Micra™ is the world's smallest pacemaker.1 Unlike most pacemakers that are placed in a patient's chest with leads running to the heart, Micra is implanted directly into the heart.
For most patients, the Micra design translates to fewer medical complications and fewer post-implant activity restrictions.
The Micra leadless pacemaker includes time-tested, valuable features, including:
Is Micra for every patient?
How is Micra placed into my heart?
Are MRI scans OK with my Micra?
Will items containing magnets affect my Micra?
Is it safe to go through an airport metal detector?
Are household appliances safe to use?
Can I exercise or resume my regular activities?
Does Micra last forever?
What happens when the Micra battery runs low?
How often will I need to visit the doctor after Micra is implanted?
Your doctor will insert a straw-like catheter into a vein in your upper thigh and use the catheter to move Micra into the right ventricle of your heart. The catheter is then removed.
Micra was designed, tested, and approved to be used safely with MRI scanners. You can undergo an MRI scan as long as patient eligibility requirements are met. Your pacemaker ID card specifies the implanted device model. If your doctor has questions about scanning eligibility, he or she should contact a Medtronic representative or Medtronic Technical Services.
Maybe. We recommend keeping items containing magnets at least 6 inches away from an implanted pacemaker. This includes mobile phones, magnetic therapy products, stereo speakers, and handheld massagers. We do not recommend putting a mobile phone in your shirt pocket or using magnetic mattress pads and pillows.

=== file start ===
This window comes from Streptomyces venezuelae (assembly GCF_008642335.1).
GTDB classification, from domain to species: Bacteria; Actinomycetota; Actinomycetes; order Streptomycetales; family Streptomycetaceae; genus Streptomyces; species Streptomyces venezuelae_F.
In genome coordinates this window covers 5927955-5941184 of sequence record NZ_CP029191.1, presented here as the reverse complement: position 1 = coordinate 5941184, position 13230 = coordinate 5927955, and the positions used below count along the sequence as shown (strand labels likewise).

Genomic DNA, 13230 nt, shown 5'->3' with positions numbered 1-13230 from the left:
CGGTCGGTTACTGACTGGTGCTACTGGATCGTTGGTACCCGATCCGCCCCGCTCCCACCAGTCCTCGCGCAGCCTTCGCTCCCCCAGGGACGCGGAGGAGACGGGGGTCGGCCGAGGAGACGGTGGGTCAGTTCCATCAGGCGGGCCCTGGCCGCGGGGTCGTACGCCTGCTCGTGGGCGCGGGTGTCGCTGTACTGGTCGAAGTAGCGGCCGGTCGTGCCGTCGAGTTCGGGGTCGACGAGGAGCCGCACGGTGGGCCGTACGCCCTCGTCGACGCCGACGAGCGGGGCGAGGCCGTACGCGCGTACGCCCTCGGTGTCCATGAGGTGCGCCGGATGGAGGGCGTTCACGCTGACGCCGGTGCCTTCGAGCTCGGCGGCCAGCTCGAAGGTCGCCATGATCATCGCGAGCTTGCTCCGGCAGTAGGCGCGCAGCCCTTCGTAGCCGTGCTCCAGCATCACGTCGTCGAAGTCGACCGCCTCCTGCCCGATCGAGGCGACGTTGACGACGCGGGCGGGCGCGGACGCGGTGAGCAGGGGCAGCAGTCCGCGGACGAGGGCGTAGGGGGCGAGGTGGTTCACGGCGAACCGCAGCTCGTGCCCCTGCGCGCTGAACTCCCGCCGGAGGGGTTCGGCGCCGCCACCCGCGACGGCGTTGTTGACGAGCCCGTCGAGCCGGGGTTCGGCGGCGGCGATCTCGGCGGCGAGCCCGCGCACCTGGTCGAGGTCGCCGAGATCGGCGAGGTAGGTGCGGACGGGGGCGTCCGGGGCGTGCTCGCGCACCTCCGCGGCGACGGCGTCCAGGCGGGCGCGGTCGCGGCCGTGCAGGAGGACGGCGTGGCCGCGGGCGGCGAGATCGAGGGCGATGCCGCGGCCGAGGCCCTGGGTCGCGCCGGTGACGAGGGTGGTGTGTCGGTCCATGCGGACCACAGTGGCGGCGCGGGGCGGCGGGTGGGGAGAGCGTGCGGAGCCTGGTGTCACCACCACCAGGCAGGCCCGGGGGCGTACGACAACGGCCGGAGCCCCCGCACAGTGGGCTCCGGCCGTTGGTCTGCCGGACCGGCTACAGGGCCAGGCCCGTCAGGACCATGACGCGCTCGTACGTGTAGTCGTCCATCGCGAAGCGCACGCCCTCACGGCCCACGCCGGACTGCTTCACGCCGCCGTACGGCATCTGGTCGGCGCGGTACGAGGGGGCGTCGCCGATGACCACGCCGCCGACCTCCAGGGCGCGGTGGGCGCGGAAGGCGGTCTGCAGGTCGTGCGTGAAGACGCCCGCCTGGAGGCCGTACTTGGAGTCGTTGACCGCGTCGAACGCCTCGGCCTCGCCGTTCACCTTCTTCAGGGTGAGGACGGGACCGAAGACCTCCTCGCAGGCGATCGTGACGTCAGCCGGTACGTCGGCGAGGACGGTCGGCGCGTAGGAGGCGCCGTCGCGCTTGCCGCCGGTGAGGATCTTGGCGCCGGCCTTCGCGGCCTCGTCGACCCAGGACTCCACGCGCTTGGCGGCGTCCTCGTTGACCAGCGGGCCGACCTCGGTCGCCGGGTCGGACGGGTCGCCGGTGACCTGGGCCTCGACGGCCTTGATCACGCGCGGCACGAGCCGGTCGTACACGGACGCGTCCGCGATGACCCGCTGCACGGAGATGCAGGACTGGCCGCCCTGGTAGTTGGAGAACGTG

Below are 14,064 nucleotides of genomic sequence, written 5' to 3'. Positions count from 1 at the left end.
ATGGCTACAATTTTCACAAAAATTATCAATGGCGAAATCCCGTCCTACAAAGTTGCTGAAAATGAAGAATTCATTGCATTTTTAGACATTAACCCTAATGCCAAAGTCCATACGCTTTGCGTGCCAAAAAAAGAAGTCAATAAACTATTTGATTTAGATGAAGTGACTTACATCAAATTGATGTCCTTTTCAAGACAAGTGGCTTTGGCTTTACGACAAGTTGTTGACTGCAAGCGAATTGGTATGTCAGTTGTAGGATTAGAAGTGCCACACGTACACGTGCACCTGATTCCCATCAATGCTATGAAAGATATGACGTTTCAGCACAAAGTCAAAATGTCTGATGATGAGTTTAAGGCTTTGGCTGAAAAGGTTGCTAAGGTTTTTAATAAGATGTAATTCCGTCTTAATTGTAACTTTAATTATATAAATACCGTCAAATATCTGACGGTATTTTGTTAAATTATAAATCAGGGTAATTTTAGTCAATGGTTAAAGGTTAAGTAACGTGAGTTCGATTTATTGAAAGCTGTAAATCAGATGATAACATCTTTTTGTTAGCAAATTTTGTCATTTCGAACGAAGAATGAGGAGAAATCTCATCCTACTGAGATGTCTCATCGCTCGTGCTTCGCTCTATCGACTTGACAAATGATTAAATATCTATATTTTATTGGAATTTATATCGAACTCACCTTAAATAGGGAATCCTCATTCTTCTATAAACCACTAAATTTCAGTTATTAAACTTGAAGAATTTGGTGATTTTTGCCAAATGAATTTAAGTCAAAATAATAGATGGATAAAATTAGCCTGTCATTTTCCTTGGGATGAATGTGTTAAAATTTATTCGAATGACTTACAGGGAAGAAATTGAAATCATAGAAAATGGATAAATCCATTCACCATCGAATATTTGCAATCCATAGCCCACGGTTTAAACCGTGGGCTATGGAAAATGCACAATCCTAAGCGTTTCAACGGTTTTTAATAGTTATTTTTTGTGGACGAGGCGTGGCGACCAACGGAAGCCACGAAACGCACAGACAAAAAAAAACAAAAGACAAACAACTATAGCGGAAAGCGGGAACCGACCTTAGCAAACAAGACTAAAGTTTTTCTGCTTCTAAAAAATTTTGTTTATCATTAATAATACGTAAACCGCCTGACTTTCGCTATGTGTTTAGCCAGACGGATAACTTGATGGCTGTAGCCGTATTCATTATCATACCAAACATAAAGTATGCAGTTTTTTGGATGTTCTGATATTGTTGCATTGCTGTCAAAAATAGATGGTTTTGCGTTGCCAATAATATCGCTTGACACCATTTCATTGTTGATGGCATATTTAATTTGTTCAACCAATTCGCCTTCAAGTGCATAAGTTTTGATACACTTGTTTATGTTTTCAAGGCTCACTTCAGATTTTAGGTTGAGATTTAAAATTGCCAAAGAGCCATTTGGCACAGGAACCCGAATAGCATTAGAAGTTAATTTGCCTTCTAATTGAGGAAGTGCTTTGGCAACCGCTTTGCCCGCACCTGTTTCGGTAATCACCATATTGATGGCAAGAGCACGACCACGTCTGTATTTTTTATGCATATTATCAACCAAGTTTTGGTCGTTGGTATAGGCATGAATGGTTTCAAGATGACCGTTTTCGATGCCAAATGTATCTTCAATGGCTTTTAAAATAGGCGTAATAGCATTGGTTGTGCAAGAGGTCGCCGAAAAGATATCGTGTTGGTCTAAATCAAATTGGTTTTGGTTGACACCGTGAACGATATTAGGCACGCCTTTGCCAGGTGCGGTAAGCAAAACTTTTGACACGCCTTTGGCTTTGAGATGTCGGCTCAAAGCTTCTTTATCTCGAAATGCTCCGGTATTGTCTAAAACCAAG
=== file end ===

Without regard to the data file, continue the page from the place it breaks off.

Yes, you can safely go through airport security with this device.
Yes, household appliances that are properly maintained and in good working order are safe. This includes microwave ovens, major appliances, electric blankets, and heating pads.
Yes, you should be able to return to your usual activities, as long you do not exceed your fitness level. Discuss questions about specific activities with your doctor.
No, Micra has a battery and the battery life depends on your heart condition. The estimated average longevity is between 8 and 13 years.3,4 Individual patient experience may vary. Your doctor will check on the battery when you come in for a checkup.
When a new device is needed, the Micra device may be either simply turned off or removed from the body before a new Micra device or traditional pacemaker system is implanted. Your doctor will determine what is best for you.5,6
Your doctor will decide how often he or she wants to see you. Typically, your first follow-up appointment is one month after implant, with additional follow-ups every 6-12 months.
Information on this site should not be used as a substitute for talking with your doctor. Always talk with your doctor about diagnosis and treatment information.
Nippoldt D, Whiting J. Micra Transcatheter Pacing System: Device Volume Characterization Comparison. November 2014. Medtronic data on file.
Williams E, Whiting J. Micra Transcatheter Pacing System Size Comparison. November 2014. Medtronic data on file.
Medtronic Micra™ AV MC1AVR1 Device Manual. January 2020.
Pender J, Whiting J. Micra AV Battery Longevity. January 2020. Medtronic data on file.
Medtronic Micra MC1VR01 Clinician Manual. November 2014.
Reynolds D, Duray GZ, Omar R, et al. A Leadless Intracardiac Transcatheter Pacing System. N Engl J Med. February 11, 2016;374(6):533-541.